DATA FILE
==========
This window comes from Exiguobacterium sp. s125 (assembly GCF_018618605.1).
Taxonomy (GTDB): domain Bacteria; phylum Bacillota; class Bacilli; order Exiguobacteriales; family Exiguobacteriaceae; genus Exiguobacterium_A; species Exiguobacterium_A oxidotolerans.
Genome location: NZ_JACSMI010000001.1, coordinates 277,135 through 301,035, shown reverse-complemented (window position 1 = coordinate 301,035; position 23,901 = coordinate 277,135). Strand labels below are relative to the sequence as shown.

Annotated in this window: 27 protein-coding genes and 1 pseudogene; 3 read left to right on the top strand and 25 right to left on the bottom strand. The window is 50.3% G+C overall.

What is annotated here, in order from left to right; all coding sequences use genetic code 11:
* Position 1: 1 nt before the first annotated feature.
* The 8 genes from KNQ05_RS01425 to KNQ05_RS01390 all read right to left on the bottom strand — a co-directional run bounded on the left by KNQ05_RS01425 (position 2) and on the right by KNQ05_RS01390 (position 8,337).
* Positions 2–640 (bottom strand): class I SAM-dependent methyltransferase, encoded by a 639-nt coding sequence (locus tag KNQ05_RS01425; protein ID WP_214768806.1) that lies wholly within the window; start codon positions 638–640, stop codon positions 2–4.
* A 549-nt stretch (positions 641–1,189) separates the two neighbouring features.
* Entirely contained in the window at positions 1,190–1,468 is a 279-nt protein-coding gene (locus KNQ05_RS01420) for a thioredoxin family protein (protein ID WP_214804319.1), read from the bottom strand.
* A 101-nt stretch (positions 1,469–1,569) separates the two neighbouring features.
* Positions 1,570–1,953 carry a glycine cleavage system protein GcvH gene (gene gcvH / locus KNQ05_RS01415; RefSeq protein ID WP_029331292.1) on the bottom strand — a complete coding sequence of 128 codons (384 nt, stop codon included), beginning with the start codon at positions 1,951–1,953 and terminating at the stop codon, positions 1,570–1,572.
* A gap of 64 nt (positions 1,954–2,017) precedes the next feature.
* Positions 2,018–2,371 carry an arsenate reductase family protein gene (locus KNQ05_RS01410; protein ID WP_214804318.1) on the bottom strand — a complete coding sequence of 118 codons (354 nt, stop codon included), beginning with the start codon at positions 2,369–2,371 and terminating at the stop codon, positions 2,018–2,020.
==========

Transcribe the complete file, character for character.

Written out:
This window comes from Exiguobacterium sp. s125 (assembly GCF_018618605.1).
Taxonomy (GTDB): domain Bacteria; phylum Bacillota; class Bacilli; order Exiguobacteriales; family Exiguobacteriaceae; genus Exiguobacterium_A; species Exiguobacterium_A oxidotolerans.
Genome location: NZ_JACSMI010000001.1, coordinates 277,135 through 301,035, shown reverse-complemented (window position 1 = coordinate 301,035; position 23,901 = coordinate 277,135). Strand labels below are relative to the sequence as shown.

Annotated in this window: 27 protein-coding genes and 1 pseudogene; 3 read left to right on the top strand and 25 right to left on the bottom strand. The window is 50.3% G+C overall.

What is annotated here, in order from left to right; all coding sequences use genetic code 11:
* Position 1: 1 nt before the first annotated feature.
* The 8 genes from KNQ05_RS01425 to KNQ05_RS01390 all read right to left on the bottom strand — a co-directional run bounded on the left by KNQ05_RS01425 (position 2) and on the right by KNQ05_RS01390 (position 8,337).
* Positions 2–640 (bottom strand): class I SAM-dependent methyltransferase, encoded by a 639-nt coding sequence (locus tag KNQ05_RS01425; protein ID WP_214768806.1) that lies wholly within the window; start codon positions 638–640, stop codon positions 2–4.
* A 549-nt stretch (positions 641–1,189) separates the two neighbouring features.
* Entirely contained in the window at positions 1,190–1,468 is a 279-nt protein-coding gene (locus KNQ05_RS01420) for a thioredoxin family protein (protein ID WP_214804319.1), read from the bottom strand.
* A 101-nt stretch (positions 1,469–1,569) separates the two neighbouring features.
* Positions 1,570–1,953 carry a glycine cleavage system protein GcvH gene (gene gcvH / locus KNQ05_RS01415; RefSeq protein ID WP_029331292.1) on the bottom strand — a complete coding sequence of 128 codons (384 nt, stop codon included), beginning with the start codon at positions 1,951–1,953 and terminating at the stop codon, positions 1,570–1,572.
* A gap of 64 nt (positions 1,954–2,017) precedes the next feature.
* Positions 2,018–2,371 carry an arsenate reductase family protein gene (locus KNQ05_RS01410; protein ID WP_214804318.1) on the bottom strand — a complete coding sequence of 118 codons (354 nt, stop codon included), beginning with the start codon at positions 2,369–2,371 and terminating at the stop codon, positions 2,018–2,020.